5. Thanks for sharing a recipe for laco fermentation. I have to say that I loveeeeee the taste of vinegar and will eat it whenever I can get my hands on it. So anything that has been pickled taste good to me. However I am not understanding some things about the pickling/fermentation process. #1 I don’t understand why good bacteria would not grow in something that has been pickled. Also is vinegar not good for our digestion? The bi-product of kombucha is a vinegar and from what I have read it is great for our digestion. #2 What kind of whey are you adding to the laco fermented onions? Lactobacillus, from what I understand is a bacteria and it grows in the fermentation process because of the whey added. If the whey is not alive then will the process not happen. If you don’t add the whey the lacobacillus process can still occur?

    • I have been fermenting all sorts of foods for a long time. The lactobacilis culture occurs naturally on the surface of the foods, and therefore the whey is not necessary, but allows a more favourable environment for the laxtobacilis to grow more quickly than without. I never use whey, but sometimes use rejuvilak (liquid from fermented sprouts) as a starter culture (this is also not necessary but gives the fermentation a quick start). As for the vinegar, it is definitely good for our digestion, and kombucha (which I have made for years and drink daily) is even better. The thing is that it is a different process, the vinegar/kombucha provide acids that aid digestion and the fermented vegetables provide probiotic bacteria/enzymes that help maintain healthy gut flora. The acids in vinegar with stop the process of fermentation of lactobacilis in the vegetables, and therefore pickling is not fermenting, it is preserving. Pickles are still good for you because they provide the vinegar acids, but they are not fermented. So in short, the two processes are different but both good for you.

  6. I put some sliced onions, and peppers into a jar, some months ago, with salt, ( I did a sour kraut brine ).
    They have fermented, and now there is a cloudy top, with mold growing on top.

    What do I do with them ?
    Do I cook them? Roll them raw into a tortilla ?

    • Robert, If they are moldy you should not eat them. It’s a shame to throw them away, but mold can be dangerous.

    • Hi Robert, usually mold forms on the surface when your veggies make contact with the surface. A small weight of some sort can help keep the veggies submerged in the brine.

  7. Why do you need whey? And what temperature should the fermentation take place? I live in a tropical country and it can get really hot like 30 degree Celsius hot

  8. Heather says:

    if the top onions turned a grayish color did I do something wrong??

    • Hi Heather, as long as they’re under the brine, they should be fine. I’ve noticed this as well. Over time, as the onions continue to ferment, even in cold storage, they will change color and even taste.

  9. Craig, Thanks for this recipe! The fermented onions are excellent. I’ve been using them on salad daily. Perfect for burgers and sandwiches. This is a great way to maximize onions, essentially keeping them fresh when you don’t want a whole onion. I really enjoy all that you share.
    ~Julie From NH.

  10. Since you said you were honestly curious… I’m going with vinegar pickling over lacto-fermentation simply because I suck at planning. I’m planning a dinner for tomorrow – fermentation won’t be ready in time (despite vigorous Googling for some magical way to speed it up), but I can make quick vinegar-pickled onions. When I try to plan meal components far in advance, something usually comes up to change the plans, but mostly I’m just too excited about what’s happening soon and don’t start planning for meals a week out.
    Someday…

  11. Sounds delicious! Does it make them taste less spicy? I find raw red onions hard to eat.

  12. lydia hays says:

    CAN YOU USE HIMALAYAN PINK SALT INSTEAD OF SEA SALT? WILL IT MAKE A DIFFERENCE? ALSO I HAVE A REVERSE OSMOSIS SYSTEM, IS THAT WHAT YOU MEAN BY “FILTERED” WATER?

    • Hi Lydia, yes you can use Himalayan salt. Basically, any unrefined salt will be adequate. And yes, your filtration system is certainly a type of filtered water.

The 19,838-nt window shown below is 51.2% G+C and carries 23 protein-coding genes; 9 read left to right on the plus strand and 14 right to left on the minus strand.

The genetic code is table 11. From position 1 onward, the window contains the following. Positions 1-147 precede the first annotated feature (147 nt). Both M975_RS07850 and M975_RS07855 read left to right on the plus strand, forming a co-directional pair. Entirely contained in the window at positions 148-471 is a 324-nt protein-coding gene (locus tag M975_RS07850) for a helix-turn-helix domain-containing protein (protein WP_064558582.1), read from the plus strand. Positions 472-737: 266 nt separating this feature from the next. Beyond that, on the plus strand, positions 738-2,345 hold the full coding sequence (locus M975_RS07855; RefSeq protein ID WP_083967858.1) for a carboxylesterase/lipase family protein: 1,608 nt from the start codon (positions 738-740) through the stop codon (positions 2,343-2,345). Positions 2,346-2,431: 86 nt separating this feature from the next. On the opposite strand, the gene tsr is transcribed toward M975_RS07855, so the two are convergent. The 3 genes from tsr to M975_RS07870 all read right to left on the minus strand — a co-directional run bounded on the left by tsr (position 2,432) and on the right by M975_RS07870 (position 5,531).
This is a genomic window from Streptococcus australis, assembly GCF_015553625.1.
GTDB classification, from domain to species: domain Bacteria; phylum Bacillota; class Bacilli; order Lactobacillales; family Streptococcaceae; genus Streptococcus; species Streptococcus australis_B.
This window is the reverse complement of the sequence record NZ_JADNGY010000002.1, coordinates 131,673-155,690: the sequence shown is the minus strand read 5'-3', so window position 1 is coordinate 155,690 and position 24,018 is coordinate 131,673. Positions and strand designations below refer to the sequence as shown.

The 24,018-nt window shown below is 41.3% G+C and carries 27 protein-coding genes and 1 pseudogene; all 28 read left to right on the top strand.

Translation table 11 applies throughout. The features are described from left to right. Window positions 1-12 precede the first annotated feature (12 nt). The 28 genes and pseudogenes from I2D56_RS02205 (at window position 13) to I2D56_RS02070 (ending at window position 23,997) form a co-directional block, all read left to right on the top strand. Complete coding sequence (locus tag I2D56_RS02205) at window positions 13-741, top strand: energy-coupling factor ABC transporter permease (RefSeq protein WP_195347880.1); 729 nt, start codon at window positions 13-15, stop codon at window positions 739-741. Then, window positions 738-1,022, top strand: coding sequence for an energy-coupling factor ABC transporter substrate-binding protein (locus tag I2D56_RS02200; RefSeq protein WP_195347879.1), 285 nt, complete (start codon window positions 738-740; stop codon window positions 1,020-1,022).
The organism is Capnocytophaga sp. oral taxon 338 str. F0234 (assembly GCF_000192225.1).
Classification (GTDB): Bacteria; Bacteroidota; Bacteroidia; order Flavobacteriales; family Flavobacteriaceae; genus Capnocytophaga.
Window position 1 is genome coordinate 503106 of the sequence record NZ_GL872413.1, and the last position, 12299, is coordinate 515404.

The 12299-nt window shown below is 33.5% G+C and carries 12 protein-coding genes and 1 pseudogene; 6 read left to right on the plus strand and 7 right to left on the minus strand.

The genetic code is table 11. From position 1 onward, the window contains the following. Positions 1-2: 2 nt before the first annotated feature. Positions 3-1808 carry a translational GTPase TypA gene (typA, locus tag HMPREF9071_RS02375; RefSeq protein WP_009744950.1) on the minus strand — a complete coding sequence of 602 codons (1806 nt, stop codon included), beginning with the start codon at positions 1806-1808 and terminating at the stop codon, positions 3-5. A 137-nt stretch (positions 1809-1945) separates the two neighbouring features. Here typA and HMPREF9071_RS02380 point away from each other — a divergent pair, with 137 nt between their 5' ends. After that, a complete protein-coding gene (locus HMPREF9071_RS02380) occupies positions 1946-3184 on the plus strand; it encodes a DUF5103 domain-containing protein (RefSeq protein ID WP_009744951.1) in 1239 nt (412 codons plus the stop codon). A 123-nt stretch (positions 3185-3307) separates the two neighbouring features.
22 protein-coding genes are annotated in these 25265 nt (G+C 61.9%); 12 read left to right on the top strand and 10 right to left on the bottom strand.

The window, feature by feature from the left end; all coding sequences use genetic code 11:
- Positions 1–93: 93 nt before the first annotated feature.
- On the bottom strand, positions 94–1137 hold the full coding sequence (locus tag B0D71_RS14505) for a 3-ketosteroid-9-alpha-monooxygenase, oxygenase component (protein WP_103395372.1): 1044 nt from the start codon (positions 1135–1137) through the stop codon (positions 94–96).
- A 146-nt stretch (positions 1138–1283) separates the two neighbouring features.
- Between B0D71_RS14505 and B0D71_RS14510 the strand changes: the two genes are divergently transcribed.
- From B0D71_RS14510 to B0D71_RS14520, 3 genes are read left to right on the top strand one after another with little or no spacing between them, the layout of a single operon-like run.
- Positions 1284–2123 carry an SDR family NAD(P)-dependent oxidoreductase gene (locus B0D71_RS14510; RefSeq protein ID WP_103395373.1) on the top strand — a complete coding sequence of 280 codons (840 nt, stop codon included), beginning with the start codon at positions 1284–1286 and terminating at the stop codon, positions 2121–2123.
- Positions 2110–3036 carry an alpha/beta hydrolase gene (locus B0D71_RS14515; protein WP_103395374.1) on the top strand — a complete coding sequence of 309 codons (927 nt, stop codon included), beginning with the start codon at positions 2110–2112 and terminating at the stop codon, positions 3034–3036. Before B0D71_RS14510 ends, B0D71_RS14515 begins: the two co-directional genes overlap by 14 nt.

13. Kymbreli says:

    Hello! I appreciate your response in advance!! I am fermeting red onions. I used filtered water from a Pür filtered water jug. I used himalayan pink salt, and an organic red onion that was cut already and sitting in the fridge. Q1: I used a glass jar with a lid that seaps water when shook (old pasta jar) but I sealed with two layers of plastic wrap. It doesnt seap water at that point. Is that ok? Q2: Also, I made the mistake of adding chopped cilantro and dried dill spice. My reason for calling it a mistake is because I read this forum much later. You answered someone by saying floating bits touching the surface will cause Mold to grow. Then I saw to use a weight to manage this. So, i filled a 2″x2″ ziplock bag with coins and held down the onions and some of the cilantro and dill, and managed to get all if the diced pieces of cilantro stem out, but there is still dill floating atop and pry small bits of onion and cilantro. Will this cause an issue? Should I have used a full spring of cilantro and dill instead? Q3: will you please be more specific with everything as though you were speaking to Sheldon from Big Bang Theory? Because I tend to have a question for every sentence you write. I’d appreciate a new recipe with hints, avoidances, and clear specifics for perfection. Q4: what are red flags for “do not eat” if we were to make mistakes, other than mold of course? Thank you thank you! Much Appreciated!

  14. Sherry says:

    Hi, if I iodized salt, will it mess things up??

  15. I absolutely adore pickled red onions, so I’m curious how much different the fermented red onions hold up in comparison! Hopefully they are pretty similar, because I would love to be able to get the same great taste as pickled red onions but also get the benefit of probiotics! Thank you for sharing this recipe, and I can’t wait to try it at home!

  16. Mary Ann says:

    What is meant by “pure water”? I live in town and have to rely on tap water.

    • Hi Mary Ann, it just means filtered water. If your only option is tap water, you can use it but sometimes there are things in tap water which are not conducive to fermentation (such as chlorine).

      • Jack Friesner says:

        If you plan ahead, you can often strip much of the free chlorine by either leaving your water set out in an open container for a day or two, or you can boil the water (allow to cool before using).

  17. Hi, Where can whey be purchased? In the grocery store?

Trackbacks

  1. […] You can check out my posts for how to make lacto-fermented pickles and lacto-fermented red onions. […]

  2. […] vegetables via natural fermentation, here’s a great post I found from Fearless Eating on How to Make Lacto-fermented Red Onions. I love the idea of fermenting vegetables because the natural vitamins, minerals, yeast, and […]

  3. […] bulbs. To one-up the health benefits of an onion, try your hand at lacto-fermentation. That is, making pickled red onions that are irresistible and rich in probiotics. […]